Naomi Campbell Skirts Around ‘Racism’ Label, Says She Faced ‘Territorialism’ in the Modeling Industry
In a recent interview with Alan Carr on his British show Alan Carr Chatty Man, super model and actress Naomi Campbell tells him that using the term “racism” is a cliché when asked about the hardships she faced in her career.
The 45-year-old model would not use the term racism to describe the hardships and unfairness she faced. She believes the term is an “excuse.”
“For me it was, I call it territorialism, where there are people that have that certain territory and they stand their ground and they are not going to change their mind and that is their opinion,” Campbell told the host. ” Many times, many, many, many times I would do the jobs of my counterparts but get much less money and I would do it for the creative reason, you know because of the look of it and to be part of my group of women but I would never say I was getting much less.”
While the esteemed model states that she has overcome many obstacles in her career, she sidesteps the racial issues in her industry.
According to data collected by NewModels.com, white female models get more work as they get older. When white female models hit the age of 50, they tend to get 2.5 percent of the modeling jobs available, while Black women only get .8 percent of those jobs. They also report that there are 54 white models working in the 50-59 age range but only 17 Black.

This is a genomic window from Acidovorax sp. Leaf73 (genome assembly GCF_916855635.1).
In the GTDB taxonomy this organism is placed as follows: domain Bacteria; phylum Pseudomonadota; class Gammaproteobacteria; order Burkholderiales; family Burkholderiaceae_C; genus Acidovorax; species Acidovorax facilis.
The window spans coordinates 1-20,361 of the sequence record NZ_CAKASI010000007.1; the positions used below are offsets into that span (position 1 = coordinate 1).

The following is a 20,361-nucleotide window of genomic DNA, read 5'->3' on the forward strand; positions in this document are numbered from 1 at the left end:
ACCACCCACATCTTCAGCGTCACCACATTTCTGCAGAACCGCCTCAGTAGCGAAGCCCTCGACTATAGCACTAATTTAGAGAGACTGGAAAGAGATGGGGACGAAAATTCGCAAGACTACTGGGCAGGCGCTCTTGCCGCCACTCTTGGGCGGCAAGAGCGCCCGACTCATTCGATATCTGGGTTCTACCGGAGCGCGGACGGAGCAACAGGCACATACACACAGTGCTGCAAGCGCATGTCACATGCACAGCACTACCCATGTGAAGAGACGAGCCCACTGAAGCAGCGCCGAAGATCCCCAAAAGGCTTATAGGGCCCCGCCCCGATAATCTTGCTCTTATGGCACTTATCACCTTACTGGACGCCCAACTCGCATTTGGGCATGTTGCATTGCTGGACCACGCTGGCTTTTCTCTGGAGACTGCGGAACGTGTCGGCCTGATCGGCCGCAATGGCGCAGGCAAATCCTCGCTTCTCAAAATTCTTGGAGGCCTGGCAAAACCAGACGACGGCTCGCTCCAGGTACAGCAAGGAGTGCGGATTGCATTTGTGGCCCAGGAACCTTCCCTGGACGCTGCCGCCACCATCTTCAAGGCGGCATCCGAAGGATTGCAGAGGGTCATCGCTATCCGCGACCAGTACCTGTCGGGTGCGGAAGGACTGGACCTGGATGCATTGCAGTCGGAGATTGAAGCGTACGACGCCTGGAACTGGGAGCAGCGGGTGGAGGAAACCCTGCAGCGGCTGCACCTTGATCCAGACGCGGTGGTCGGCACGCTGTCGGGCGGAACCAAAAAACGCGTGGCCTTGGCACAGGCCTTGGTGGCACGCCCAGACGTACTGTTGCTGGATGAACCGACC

However, Campbell insists that the odds are in her favor. She talked about the time she insisted on being on the cover of French Vogue in 1988 but was denied initially:
“I have always risen to every challenge and so basically my other friends had a French Vogue cover and I was like, ‘Why can’t I have one too?’ And at first they said no, because they had never had anyone [Black] on it. It was instantly no without thinking. So I thought ‘Let me go to my great friend Yves Saint Laurent and tell him’, since I was his contract girl. I asked him to fix the situation and he did. That is how I got it.”
Campbell tells the host that her relationship with the white French fashion designer is the reason she got the job. The super model became the first Black woman to grace the glamorous magazine in 1988. However, the scenario shows that Campbell’s beauty and merits had to be validated by someone white in order to be appreciated and awarded.
The super model’s career has been groundbreaking. She was the first Black model to appear on Time magazine in 1991 as well. Even with her success, many models are still dealing with the racism Campbell says is cliché.
The interview aired Thursday on Britain’s Channel 4.